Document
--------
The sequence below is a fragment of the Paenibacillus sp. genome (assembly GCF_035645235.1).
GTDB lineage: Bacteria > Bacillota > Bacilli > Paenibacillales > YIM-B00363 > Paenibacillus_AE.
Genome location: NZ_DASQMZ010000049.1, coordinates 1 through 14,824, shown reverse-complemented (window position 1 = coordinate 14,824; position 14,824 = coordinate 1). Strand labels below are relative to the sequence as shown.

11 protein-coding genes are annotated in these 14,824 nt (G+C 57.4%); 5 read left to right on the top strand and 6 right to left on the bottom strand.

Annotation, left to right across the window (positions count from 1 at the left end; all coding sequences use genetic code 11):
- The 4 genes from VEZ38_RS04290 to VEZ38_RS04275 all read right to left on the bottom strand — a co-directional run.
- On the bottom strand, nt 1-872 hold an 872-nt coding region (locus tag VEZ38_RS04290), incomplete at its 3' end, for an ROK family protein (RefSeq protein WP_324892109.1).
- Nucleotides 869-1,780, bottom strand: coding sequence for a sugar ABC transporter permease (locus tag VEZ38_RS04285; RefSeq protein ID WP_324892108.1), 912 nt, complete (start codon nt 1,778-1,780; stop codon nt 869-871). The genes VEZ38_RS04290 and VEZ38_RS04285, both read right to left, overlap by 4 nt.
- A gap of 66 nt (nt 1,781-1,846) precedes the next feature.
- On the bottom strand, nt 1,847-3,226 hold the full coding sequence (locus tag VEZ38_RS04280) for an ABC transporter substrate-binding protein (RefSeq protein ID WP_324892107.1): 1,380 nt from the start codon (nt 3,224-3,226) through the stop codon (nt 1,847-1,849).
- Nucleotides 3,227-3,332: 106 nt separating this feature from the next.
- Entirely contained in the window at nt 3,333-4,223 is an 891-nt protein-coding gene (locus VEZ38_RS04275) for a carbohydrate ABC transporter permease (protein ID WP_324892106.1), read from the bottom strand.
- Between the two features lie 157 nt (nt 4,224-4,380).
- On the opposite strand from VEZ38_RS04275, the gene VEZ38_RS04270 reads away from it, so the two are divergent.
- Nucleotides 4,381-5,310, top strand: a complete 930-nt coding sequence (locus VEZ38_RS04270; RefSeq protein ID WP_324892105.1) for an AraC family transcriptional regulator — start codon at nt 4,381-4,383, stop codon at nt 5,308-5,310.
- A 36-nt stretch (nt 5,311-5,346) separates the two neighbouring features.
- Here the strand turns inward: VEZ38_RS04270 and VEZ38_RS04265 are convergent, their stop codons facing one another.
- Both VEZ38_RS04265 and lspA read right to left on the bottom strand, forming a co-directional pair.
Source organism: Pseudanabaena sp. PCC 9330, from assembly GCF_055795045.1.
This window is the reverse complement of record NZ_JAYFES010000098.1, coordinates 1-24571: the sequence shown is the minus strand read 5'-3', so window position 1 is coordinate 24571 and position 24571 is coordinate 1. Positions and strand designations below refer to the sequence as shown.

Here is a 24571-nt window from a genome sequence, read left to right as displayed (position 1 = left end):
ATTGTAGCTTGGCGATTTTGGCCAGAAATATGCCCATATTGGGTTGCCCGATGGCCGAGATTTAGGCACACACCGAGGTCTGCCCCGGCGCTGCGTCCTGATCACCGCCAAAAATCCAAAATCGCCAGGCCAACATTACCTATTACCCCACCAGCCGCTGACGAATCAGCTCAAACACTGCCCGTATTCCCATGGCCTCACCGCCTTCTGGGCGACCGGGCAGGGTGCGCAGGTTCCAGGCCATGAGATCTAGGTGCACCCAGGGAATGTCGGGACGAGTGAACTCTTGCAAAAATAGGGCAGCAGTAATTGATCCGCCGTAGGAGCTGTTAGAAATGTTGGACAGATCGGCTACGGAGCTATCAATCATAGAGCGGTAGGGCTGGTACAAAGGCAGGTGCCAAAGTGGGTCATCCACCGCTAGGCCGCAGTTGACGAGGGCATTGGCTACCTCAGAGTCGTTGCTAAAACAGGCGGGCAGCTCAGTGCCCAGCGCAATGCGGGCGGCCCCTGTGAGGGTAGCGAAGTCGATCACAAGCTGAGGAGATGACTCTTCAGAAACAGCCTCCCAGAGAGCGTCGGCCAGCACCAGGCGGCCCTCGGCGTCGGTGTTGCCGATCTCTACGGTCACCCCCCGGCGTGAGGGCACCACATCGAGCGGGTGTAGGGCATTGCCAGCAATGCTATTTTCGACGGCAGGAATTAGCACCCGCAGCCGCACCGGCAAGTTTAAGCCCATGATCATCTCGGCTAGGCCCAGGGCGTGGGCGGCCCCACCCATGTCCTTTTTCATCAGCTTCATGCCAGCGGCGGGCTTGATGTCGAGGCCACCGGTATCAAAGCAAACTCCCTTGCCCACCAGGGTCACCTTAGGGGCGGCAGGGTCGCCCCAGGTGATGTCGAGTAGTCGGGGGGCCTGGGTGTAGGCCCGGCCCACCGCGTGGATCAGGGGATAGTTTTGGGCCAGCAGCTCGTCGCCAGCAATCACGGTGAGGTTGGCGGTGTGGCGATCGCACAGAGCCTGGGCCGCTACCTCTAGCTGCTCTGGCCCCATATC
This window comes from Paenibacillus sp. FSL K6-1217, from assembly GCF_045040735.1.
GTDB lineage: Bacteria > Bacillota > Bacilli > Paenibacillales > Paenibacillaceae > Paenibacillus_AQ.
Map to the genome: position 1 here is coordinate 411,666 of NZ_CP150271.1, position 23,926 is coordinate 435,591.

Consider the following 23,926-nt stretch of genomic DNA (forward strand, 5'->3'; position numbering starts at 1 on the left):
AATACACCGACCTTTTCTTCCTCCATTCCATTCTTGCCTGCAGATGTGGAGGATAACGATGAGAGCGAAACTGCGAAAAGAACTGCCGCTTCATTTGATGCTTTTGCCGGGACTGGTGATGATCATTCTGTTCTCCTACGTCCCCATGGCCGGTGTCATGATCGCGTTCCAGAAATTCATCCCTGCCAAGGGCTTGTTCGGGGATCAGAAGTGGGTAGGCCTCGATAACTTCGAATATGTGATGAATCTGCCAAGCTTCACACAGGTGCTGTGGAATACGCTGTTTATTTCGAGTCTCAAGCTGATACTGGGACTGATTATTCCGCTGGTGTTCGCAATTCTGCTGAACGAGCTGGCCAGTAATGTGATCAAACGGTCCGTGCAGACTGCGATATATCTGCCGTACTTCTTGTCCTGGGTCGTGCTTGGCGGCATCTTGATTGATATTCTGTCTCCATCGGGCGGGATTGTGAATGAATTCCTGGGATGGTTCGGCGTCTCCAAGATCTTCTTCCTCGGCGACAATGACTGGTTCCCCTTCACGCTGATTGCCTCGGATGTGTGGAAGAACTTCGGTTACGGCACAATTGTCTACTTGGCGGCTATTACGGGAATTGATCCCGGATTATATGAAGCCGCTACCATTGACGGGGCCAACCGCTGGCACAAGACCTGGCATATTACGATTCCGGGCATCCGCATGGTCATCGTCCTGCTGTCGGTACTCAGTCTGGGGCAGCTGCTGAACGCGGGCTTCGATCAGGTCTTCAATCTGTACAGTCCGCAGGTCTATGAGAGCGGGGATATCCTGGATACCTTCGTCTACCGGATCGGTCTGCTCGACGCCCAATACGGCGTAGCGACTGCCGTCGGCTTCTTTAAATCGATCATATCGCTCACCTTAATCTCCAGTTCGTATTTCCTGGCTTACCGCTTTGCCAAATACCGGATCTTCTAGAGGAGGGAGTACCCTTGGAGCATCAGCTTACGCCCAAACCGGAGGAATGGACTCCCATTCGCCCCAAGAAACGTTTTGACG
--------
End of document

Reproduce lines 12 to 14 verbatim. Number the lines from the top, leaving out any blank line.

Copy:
- Entirely contained in the window at nt 3,333-4,223 is an 891-nt protein-coding gene (locus VEZ38_RS04275) for a carbohydrate ABC transporter permease (protein ID WP_324892106.1), read from the bottom strand.
- Between the two features lie 157 nt (nt 4,224-4,380).
- On the opposite strand from VEZ38_RS04275, the gene VEZ38_RS04270 reads away from it, so the two are divergent.